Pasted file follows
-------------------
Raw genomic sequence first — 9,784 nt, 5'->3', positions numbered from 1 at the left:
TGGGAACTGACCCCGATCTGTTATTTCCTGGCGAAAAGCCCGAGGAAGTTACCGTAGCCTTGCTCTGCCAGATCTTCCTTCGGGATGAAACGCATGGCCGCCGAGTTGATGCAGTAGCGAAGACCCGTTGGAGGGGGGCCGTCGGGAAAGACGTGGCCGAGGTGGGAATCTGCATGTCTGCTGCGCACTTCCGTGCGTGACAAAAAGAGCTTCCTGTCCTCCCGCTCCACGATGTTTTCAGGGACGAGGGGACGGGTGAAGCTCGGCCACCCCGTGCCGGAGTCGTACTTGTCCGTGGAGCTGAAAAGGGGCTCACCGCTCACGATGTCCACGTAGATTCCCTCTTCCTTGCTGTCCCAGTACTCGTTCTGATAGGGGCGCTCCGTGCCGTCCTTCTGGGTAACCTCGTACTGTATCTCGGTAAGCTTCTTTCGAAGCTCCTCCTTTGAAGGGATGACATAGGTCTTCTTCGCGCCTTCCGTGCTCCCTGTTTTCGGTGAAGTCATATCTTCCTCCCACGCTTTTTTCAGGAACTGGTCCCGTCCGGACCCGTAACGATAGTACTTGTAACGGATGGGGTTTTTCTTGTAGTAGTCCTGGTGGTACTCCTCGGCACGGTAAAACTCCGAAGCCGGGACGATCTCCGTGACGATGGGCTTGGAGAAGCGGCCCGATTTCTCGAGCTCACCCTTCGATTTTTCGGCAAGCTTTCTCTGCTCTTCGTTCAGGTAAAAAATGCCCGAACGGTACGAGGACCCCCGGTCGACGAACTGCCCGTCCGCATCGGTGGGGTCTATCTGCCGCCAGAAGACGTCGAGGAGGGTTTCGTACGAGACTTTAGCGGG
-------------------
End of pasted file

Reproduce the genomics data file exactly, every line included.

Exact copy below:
Raw genomic sequence first — 9,784 nt, 5'->3', positions numbered from 1 at the left:
TGGGAACTGACCCCGATCTGTTATTTCCTGGCGAAAAGCCCGAGGAAGTTACCGTAGCCTTGCTCTGCCAGATCTTCCTTCGGGATGAAACGCATGGCCGCCGAGTTGATGCAGTAGCGAAGACCCGTTGGAGGGGGGCCGTCGGGAAAGACGTGGCCGAGGTGGGAATCTGCATGTCTGCTGCGCACTTCCGTGCGTGACAAAAAGAGCTTCCTGTCCTCCCGCTCCACGATGTTTTCAGGGACGAGGGGACGGGTGAAGCTCGGCCACCCCGTGCCGGAGTCGTACTTGTCCGTGGAGCTGAAAAGGGGCTCACCGCTCACGATGTCCACGTAGATTCCCTCTTCCTTGCTGTCCCAGTACTCGTTCTGATAGGGGCGCTCCGTGCCGTCCTTCTGGGTAACCTCGTACTGTATCTCGGTAAGCTTCTTTCGAAGCTCCTCCTTTGAAGGGATGACATAGGTCTTCTTCGCGCCTTCCGTGCTCCCTGTTTTCGGTGAAGTCATATCTTCCTCCCACGCTTTTTTCAGGAACTGGTCCCGTCCGGACCCGTAACGATAGTACTTGTAACGGATGGGGTTTTTCTTGTAGTAGTCCTGGTGGTACTCCTCGGCACGGTAAAACTCCGAAGCCGGGACGATCTCCGTGACGATGGGCTTGGAGAAGCGGCCCGATTTCTCGAGCTCACCCTTCGATTTTTCGGCAAGCTTTCTCTGCTCTTCGTTCAGGTAAAAAATGCCCGAACGGTACGAGGACCCCCGGTCGACGAACTGCCCGTCCGCATCGGTGGGGTCTATCTGCCGCCAGAAGACGTCGAGGAGGGTTTCGTACGAGACTTTAGCGGG